On Monday, the indefatigable Cardinal Luis Antonio Tagle came from Manila and gave a public lecture to us and another 300 Indian seminarians, priests and nuns mostly students and faculty from Dharmaram Vidya Kshetram where the conference was held.  The cardinal gave a very fine presentation on cross-cultural dialogue and the problem of the way a few particular cultures dominate others.  His style was inimitable as he provided, almost through pantomime, hilarious narratives and images of the difficulty involved in recognizing differences in cultural expectations.   Wearing only dress pants and a Filipino everyday Barong, Tagle could not have more impressed his Indian listeners.   During the q and a, one young priest commented, that he had never met a cardinal quite like Tagle: unimposing, casual, funny, delightful and insightful.  The room broke out into sustained applause. 

 

 



Jose Kavi's two entries on the conference:



For a copy of the Bangalore Program, view here.

Jim

Photos from Bangalore

Opening Plenary Panel

 

 

Bishop Commensoli Prepares to speak


Happy Participants
Opening Plenary Panel



Interview Photo.


 

 

Plenary Panel on Inter-Religious Dialogue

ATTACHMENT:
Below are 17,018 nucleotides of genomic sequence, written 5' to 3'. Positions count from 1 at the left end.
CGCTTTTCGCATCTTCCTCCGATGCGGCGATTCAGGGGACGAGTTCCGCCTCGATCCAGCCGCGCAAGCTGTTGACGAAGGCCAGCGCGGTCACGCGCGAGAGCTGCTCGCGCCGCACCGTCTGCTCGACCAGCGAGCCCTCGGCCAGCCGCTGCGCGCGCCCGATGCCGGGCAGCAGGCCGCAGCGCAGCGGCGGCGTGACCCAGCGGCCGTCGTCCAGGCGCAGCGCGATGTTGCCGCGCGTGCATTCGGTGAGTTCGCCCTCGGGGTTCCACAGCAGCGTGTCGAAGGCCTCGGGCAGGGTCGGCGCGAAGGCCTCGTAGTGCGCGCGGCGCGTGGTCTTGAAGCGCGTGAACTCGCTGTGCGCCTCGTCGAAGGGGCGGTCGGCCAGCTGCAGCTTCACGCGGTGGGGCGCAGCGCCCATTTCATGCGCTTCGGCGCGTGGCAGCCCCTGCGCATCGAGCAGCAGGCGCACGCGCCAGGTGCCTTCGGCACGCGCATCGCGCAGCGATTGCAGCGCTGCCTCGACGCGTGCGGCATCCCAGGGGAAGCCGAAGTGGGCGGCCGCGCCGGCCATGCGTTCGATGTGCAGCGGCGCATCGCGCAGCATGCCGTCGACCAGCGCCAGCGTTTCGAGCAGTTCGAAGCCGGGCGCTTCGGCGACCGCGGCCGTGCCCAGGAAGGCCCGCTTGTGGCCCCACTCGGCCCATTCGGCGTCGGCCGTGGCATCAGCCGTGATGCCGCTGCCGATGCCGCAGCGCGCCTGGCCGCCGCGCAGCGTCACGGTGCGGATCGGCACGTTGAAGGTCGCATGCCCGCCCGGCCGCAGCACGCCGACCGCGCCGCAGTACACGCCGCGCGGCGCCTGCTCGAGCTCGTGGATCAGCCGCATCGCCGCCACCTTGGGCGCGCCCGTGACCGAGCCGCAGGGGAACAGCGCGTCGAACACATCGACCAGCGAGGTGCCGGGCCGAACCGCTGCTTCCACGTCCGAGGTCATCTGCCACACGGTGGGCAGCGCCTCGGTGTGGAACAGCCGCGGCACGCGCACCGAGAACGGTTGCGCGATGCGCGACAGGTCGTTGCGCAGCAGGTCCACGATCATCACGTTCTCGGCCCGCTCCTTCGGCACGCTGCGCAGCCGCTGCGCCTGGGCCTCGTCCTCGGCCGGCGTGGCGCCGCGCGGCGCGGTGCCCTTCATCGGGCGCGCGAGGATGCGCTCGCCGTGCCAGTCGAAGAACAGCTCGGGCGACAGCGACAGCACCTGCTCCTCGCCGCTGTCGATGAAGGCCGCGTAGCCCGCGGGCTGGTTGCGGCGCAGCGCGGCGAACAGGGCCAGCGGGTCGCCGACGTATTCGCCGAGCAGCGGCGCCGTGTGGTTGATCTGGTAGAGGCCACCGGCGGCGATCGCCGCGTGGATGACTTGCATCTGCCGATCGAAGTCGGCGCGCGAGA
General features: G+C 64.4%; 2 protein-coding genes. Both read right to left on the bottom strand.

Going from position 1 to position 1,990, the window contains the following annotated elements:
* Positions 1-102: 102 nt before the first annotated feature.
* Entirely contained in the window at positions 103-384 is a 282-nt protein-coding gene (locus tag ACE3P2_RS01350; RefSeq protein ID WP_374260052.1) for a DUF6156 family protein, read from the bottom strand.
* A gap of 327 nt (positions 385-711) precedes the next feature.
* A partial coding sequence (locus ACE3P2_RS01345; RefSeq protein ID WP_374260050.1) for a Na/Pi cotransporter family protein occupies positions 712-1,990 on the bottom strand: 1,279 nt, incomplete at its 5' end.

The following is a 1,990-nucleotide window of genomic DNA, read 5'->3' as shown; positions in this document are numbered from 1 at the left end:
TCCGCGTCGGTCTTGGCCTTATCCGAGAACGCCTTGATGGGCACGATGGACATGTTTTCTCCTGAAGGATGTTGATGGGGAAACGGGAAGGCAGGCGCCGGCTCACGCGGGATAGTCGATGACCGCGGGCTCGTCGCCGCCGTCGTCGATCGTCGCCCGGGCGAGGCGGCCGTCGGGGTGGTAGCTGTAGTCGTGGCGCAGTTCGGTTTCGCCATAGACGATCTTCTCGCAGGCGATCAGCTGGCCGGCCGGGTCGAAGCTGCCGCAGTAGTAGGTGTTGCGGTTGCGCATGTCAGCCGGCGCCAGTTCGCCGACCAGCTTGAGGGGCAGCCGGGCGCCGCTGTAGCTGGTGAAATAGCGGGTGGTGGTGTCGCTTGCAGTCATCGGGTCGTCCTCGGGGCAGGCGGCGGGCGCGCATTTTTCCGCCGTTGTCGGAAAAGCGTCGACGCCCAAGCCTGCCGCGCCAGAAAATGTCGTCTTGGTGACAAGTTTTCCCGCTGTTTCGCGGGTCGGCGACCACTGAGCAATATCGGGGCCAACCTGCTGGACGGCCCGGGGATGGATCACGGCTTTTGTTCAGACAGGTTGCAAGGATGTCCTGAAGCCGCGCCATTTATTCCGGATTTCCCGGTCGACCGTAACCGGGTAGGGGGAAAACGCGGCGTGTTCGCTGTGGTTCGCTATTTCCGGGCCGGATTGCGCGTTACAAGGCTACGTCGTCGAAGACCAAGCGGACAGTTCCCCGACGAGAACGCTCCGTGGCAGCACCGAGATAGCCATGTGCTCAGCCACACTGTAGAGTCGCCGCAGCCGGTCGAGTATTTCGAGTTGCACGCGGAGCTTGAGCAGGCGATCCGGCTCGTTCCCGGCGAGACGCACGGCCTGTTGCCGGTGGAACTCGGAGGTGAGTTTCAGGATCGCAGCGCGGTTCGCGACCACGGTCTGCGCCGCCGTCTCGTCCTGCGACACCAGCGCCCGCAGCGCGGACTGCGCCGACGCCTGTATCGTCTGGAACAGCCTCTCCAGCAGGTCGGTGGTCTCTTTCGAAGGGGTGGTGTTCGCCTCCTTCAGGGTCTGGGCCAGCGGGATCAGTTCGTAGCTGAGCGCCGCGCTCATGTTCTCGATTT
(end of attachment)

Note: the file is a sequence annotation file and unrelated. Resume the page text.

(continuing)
Conference Participants

 

CTEWC Forums from Latin America, Asia, Europe, Africa, and North America
Regional News 
The Catholic Network on Population and Development (http://catholicdevelopmentnetwork.blogspot.co.uk/) is currently developing a research project that seeks to identify the coded understandings that underpin the widely-used concepts of 'gender', 'sexual and reproductive health' (SRH) and 'reproductive rights' (RR)).  The aim is to suggest ways in which such insights might facilitate a deeper engagement between global development discourses and religious (especially Catholic) discourses on gender.  If you would like to be involved with this research, please contact me on g.paterson@heythrop.ac.uk